Connecting with the Community in Alcalá de Henares

by Ken Barrett

 

Alcalá de Henares is a city to the north-east of Madrid and dates back to Roman times. Its medieval streets and central university are accepted by the United Nations Educational, Scientific and Cultural Organisation (UNESCO) as part of the 'cultural heritage of mankind'. However, beyond the restored centre which attracts tourists, there is a large, rundown city of 200,000 people with a sizeable immigrant population, struggling with economic recession and spiritual darkness.

 

In 1971, the assembly was the original evangelical church plant, which began in a house and moved on to two sets of rented premises. It moved location again in 1998, buying 90 m2 for its own meeting place. In 2002 half the congregation relocated to a neighbouring town to plant another small fellowship. And in summer 2014 we were able to expand further by purchasing the  former nightclub next door.

 

Our weekly meeting times reflect the fragmented nature of families and work conditions. Discipleship groups meet on a weekday, either in the morning or midday, because people work long and unsociable hours, not to mention the conflicting demands from non-Christian family members. An encouraging development has been an international study group, whose second language is Spanish and half of whom are from Asia.

 

However, over the last three years our most effective community outreach has been through the Kofi Jaus, which is next door to the church premises. These separate premises are run by a related cultural association and offer a variety of activities during the week, which put us in touch with those who live in the high-rise blocks that make up that part of the city. Dressmaking classes, a children's clothing room, a coffee shop and English conversation classes are part of the weekly programme. Young people from the local area, who are often excluded from school because of their behaviour and vulnerability to drugs, come to the Kofi Jaus; occasionally we arrange a meal with them or a video games evening. The venue is used on a regular basis by a Christian Bikers' Association and the space can also be hired by parents on Fridays for birthday parties. When the classic questions come up, such as, "Why do you bother to do this for us?" or "What makes you tick?", there is opportunity to share the gospel. We have also had the opportunity to equip other Christians for urban mission, in particular one missionary couple stayed with us for 18 months and they are now using the Kofi Jaus format in another region.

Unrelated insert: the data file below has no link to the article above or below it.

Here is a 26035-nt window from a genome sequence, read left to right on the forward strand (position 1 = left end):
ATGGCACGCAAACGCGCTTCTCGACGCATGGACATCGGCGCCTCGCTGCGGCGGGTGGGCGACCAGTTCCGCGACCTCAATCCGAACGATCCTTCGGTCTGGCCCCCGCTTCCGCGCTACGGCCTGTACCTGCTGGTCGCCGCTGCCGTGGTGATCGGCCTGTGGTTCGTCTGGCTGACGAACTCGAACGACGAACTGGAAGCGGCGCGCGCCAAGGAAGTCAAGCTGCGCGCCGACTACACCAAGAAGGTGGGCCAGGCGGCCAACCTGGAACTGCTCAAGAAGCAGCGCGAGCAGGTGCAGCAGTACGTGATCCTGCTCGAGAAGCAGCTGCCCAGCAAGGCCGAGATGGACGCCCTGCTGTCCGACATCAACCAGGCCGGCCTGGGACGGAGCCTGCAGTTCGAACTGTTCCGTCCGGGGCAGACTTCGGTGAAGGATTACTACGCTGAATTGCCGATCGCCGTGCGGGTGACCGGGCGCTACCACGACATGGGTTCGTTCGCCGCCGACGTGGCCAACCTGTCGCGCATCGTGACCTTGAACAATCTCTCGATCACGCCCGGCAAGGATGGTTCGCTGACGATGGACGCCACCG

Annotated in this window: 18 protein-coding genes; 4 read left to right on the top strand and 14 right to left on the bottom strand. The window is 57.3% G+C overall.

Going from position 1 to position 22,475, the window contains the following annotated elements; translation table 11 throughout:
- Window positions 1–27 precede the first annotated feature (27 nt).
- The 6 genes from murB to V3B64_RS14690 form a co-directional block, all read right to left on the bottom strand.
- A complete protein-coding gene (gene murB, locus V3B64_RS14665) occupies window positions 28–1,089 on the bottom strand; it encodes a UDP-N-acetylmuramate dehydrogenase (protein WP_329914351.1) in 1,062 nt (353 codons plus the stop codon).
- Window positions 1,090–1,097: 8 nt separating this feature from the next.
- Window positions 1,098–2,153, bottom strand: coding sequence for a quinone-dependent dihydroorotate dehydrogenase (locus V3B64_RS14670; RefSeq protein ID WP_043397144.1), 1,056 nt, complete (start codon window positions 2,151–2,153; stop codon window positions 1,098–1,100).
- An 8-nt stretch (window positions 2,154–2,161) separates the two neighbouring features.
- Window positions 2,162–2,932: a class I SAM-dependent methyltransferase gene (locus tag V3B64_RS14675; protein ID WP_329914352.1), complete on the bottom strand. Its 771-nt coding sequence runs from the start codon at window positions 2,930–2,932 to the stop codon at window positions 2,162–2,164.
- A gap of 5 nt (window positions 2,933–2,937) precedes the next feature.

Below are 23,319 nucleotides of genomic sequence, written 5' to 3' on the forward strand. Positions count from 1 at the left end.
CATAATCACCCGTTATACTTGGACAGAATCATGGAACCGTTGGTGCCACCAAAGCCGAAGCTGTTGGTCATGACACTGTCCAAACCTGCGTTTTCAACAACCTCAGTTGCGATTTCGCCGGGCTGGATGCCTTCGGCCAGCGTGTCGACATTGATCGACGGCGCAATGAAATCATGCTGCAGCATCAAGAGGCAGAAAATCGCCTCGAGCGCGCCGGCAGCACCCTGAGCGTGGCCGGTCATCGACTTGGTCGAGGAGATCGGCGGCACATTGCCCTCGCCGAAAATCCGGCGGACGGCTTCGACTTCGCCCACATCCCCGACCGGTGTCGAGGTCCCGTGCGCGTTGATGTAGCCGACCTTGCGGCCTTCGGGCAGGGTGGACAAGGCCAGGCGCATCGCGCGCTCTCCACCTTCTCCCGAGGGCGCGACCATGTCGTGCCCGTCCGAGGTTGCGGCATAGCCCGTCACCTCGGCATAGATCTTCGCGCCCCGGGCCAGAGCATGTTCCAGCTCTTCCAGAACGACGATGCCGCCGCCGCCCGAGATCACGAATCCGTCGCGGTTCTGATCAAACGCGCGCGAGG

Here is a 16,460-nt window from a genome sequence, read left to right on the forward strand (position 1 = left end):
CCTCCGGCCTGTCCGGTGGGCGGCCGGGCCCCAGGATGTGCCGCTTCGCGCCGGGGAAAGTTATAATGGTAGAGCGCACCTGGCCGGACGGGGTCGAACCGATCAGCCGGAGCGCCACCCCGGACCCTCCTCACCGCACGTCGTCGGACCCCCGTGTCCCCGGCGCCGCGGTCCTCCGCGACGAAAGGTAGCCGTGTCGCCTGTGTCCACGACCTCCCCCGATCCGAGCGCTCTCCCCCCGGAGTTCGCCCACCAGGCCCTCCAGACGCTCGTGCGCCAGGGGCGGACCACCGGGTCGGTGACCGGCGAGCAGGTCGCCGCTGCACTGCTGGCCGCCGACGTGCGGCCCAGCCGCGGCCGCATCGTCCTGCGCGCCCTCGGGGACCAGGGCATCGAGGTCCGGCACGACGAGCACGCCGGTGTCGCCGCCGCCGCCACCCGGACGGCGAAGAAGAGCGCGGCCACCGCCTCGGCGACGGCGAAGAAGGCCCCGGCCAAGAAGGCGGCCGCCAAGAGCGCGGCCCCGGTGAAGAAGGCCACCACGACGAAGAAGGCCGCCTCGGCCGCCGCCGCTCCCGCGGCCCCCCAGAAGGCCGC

On Thursdays, Alison and others visit women on the streets who are involved in prostitution. Informally we call it Rahab Run and more formally we have small cards calling it The Scarlet Cord. The women soliciting in the industrial estates and motorway links do not admit to being trafficked, but are open to conversation and welcome the hot drinks and sandwiches in the winter. The women's team includes members with different language skills, which is helpful because almost all of these women come from Eastern Europe, South America or sub-Saharan Africa. The challenge in conversation is direct and the spiritual battle involved is difficult, with little success at times. As we go into a third year of this ministry, please pray for breakthroughs in women coming to know Christ as Saviour and Lord, that they may live in His freedom, move to safe houses and break the cycle of abuse, despair and poverty.

 

We have used the OnTheRedBox ministry to inspire young people in urban churches to engage in proclaiming Christ. Ken has been allowed to preach with his sketchboard in their street work over the last seven years, a continuation of something we started in 1987. Every evening, except Sundays, a team goes out from the OnTheRedBox centre to be in the Puerta del Sol, the heart of Madrid. Thousands of postcards are distributed and the team give a brief and challenging announcement about the need everyone has for the gospel. It provides a link to pages on the Internet, with short testimony videos and evangelistic online Bible study courses. Standing on the red literature box, the team give their testimonies, perform music and preach the gospel. Personal conversations are then taken up. OnTheRedBox training has been provided in many cities in Europe and America. Pray for the Holy Spirit to continue this bold proclamation of the Cross.

 

The challenge is always to be faithful to the Lord who saved us. In our European post-modern society, such faithfulness requires walking alongside the marginalised and offering the straight talk of hope through Christ's salvation. It also requires a willingness to embrace the unlikely and unsought opportunities, rather than trying to flee from or exclude the fetid darkness as Christians often do. Instead, we should be the perfume, light and spiritual oxygen of Christ.



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